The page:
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Donkin on Work - Retirement

October 2004 - Retirement ages and pensions

It is a pity that the work and pensions debate, enlivened in the UK last week by the publication of Adair Turner's first report in his role as chairman of the Pensions Commission, should be focused so heavily on saving for retirement.

The idea of funding our later years by working longer is dismissed far too pessimistically in "work until you drop" stories that assume that retirement is some kind of leisure-packed ideal to which we must all aspire. Such assumptions ignore a continuing urge to contribute to society and the associated feelings of rejection among many of the recently retired.

When Charles Booth, the Victorian shipping magnate, concluded in his momentous study,Life and Labour of the People in London, published in 1903, that much of the existing poverty 100 years ago was created by old age, the common practice of the time was to send the ageing poor to work houses.

The link between work and compulsion remains a source of fear when the debate should really be focused on extending access to the workplace with a variable range of involvement for those who might seek to lengthen their working lives. Booth envisioned a time when the elderly "can still remain members of the society to which they are accustomed". His sentiments hold good today.

People of all ages need to maintain their membership of society and that should include an economic contribution, where possible. Now that improving health is extending the working capacity of many far beyond the state pension age of 65 (for men), there is a growing need for longer careers or second careers offering opportunities for the over 50s to enjoy a richer, more varied, and more significant involvement in working life.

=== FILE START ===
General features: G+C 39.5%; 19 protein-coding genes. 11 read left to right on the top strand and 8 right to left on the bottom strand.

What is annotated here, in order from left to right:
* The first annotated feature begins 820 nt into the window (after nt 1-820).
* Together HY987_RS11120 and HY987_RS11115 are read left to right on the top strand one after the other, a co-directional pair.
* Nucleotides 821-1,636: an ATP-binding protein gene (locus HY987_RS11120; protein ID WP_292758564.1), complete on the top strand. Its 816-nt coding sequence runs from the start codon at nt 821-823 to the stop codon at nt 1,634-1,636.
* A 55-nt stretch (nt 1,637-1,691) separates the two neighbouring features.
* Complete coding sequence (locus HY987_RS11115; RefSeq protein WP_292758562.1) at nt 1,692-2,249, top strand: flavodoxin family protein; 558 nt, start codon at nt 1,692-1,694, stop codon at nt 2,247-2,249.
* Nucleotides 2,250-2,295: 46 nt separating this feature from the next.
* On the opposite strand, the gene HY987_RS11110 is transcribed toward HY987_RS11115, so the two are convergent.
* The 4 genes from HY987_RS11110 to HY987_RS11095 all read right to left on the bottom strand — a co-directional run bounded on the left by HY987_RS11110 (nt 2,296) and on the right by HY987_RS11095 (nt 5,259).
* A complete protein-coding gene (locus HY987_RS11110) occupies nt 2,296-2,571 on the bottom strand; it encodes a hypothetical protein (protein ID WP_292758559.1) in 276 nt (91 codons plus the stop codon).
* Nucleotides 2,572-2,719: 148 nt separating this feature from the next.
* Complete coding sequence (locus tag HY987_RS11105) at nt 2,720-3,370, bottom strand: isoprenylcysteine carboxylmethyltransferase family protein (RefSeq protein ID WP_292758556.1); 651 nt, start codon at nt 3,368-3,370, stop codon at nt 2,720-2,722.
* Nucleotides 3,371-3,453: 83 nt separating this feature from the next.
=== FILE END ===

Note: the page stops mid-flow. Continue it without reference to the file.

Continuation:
Studies in Sweden and the US suggest, as the Pensions Commission report noted, that "for many people increasing life expectancy is associated with an increase in the number of years of healthy active life".

Yet most employers remain focused on the younger workforce. This should not be surprising because the practice of too many companies in the past few years has been to use surpluses in their pension schemes to shed their older workers through early retirement. The widespread decline in surpluses has curbed these practices - bad news for those seeking to go early but good news for those who want to work to their contractual retirement age.

But should we have age limits at all? The UK's educational grants system has a cut-off age of 55 on the assumption that study beyond this age can have no possible economic benefit for society. That is nonsense.

A retirement age of 65 is itself artificial, the result of western economies and private pension schemes following the precedent established by Germany, the first country to establish a state pension system. Introduced in 1889, it was based on a retirement age of 70, reduced to 65 in 1916.

Age limits have lost their relevance as life expectancy has risen. In the UK in 1950 retiring workers could expect to spend 18 per cent of their adult lives in retirement. Today that proportion has risen to just over 30 per cent. Such inactivity is not only economically unsustainable, it is no longer acceptable from a moral and cultural standpoint.

It is not limits that we need, but better ways to make use of all the experience that goes to waste when people retire early. The answer has to go beyond lengthening job tenures. The idea that people should simply continue working the same way through a lifetime lacks imagination.